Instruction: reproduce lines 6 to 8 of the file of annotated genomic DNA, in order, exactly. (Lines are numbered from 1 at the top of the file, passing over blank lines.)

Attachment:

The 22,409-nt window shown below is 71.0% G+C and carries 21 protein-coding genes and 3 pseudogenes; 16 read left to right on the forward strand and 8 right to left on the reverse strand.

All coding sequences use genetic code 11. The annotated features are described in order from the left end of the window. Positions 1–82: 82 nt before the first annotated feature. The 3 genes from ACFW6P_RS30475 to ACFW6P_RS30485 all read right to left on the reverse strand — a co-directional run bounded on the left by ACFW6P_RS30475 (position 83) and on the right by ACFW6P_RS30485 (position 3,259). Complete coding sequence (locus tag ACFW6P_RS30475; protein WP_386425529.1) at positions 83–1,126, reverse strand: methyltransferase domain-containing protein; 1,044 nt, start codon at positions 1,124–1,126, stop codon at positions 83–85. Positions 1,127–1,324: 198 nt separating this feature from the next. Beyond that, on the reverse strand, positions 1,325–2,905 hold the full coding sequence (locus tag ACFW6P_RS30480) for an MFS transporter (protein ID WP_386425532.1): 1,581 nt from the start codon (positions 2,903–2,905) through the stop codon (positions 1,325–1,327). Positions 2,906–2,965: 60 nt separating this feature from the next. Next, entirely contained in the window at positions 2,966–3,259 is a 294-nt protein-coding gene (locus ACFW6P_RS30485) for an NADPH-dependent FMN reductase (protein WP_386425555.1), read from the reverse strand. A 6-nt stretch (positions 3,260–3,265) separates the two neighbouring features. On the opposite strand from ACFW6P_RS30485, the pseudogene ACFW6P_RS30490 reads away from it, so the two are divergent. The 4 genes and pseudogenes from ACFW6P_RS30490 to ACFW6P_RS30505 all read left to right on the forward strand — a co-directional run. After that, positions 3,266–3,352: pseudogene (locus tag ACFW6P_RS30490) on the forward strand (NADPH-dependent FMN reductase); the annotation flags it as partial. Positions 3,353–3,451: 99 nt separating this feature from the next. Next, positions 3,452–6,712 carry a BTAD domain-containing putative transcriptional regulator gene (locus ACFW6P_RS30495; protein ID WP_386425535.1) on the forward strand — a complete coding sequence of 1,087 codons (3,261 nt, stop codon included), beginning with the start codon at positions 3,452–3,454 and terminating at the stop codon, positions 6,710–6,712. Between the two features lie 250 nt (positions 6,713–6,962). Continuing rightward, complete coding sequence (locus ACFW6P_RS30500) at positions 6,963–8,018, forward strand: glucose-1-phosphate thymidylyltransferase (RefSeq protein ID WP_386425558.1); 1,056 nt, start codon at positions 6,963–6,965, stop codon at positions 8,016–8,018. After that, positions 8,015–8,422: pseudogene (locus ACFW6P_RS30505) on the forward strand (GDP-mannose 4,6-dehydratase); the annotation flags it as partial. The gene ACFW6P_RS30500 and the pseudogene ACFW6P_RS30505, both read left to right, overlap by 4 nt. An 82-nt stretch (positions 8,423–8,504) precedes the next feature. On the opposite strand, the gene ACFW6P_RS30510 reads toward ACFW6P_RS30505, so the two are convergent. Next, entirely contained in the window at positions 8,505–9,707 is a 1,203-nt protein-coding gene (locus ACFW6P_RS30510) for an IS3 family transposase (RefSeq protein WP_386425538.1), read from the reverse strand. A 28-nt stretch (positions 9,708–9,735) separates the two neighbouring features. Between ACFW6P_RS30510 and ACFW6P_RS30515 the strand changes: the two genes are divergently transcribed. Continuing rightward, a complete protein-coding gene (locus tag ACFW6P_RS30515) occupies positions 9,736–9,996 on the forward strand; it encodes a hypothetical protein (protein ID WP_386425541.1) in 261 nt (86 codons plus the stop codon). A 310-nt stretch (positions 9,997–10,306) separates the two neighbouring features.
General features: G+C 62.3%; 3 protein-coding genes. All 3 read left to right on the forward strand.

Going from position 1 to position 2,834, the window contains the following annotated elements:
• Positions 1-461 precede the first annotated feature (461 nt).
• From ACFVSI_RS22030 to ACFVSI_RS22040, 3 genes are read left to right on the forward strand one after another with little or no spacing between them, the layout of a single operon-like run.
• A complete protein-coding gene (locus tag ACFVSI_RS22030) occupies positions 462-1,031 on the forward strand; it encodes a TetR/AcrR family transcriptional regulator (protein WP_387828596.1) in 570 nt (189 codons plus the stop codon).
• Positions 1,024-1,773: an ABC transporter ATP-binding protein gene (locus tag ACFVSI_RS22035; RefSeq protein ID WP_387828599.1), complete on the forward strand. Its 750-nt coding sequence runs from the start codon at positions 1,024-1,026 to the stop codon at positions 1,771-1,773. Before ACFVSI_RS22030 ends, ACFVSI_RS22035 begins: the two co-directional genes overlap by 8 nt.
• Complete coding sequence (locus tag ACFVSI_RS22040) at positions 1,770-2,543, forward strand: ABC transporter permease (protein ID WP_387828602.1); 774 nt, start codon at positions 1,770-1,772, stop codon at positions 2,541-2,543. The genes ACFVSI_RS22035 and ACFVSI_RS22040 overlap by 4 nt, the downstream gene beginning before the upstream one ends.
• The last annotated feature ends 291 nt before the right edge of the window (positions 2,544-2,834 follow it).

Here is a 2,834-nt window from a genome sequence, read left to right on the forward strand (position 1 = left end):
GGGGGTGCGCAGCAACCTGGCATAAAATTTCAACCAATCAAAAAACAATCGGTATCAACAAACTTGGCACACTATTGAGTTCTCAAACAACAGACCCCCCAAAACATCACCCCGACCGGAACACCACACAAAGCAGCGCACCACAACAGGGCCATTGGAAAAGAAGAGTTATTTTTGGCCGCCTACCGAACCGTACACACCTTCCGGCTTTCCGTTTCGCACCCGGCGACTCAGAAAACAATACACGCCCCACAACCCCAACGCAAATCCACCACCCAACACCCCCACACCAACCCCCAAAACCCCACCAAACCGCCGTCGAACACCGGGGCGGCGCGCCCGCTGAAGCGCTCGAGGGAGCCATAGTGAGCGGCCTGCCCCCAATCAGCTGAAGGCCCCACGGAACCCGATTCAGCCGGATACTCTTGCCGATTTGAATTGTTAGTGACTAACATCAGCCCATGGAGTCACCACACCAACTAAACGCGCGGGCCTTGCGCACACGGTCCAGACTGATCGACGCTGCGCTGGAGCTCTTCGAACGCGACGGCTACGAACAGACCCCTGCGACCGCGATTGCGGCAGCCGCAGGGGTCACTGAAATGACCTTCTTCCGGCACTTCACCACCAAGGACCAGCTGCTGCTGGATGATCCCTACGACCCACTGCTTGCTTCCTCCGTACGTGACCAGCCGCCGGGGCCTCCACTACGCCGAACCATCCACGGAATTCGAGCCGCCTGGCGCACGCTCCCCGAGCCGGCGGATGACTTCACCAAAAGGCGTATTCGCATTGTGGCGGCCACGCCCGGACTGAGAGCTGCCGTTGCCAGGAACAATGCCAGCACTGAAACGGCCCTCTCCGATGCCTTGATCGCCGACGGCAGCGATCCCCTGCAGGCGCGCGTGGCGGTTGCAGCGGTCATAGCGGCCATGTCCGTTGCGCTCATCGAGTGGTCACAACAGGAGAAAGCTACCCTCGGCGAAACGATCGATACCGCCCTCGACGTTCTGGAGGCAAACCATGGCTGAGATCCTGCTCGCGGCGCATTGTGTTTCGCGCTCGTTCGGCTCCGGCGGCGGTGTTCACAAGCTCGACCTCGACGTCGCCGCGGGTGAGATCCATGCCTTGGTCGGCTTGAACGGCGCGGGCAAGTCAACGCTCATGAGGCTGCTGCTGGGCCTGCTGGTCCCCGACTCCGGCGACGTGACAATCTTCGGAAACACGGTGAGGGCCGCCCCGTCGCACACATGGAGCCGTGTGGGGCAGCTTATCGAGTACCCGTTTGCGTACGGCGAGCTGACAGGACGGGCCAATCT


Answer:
• From ACFVSI_RS22030 to ACFVSI_RS22040, 3 genes are read left to right on the forward strand one after another with little or no spacing between them, the layout of a single operon-like run.
• A complete protein-coding gene (locus tag ACFVSI_RS22030) occupies positions 462-1,031 on the forward strand; it encodes a TetR/AcrR family transcriptional regulator (protein WP_387828596.1) in 570 nt (189 codons plus the stop codon).
• Positions 1,024-1,773: an ABC transporter ATP-binding protein gene (locus tag ACFVSI_RS22035; RefSeq protein ID WP_387828599.1), complete on the forward strand. Its 750-nt coding sequence runs from the start codon at positions 1,024-1,026 to the stop codon at positions 1,771-1,773. Before ACFVSI_RS22030 ends, ACFVSI_RS22035 begins: the two co-directional genes overlap by 8 nt.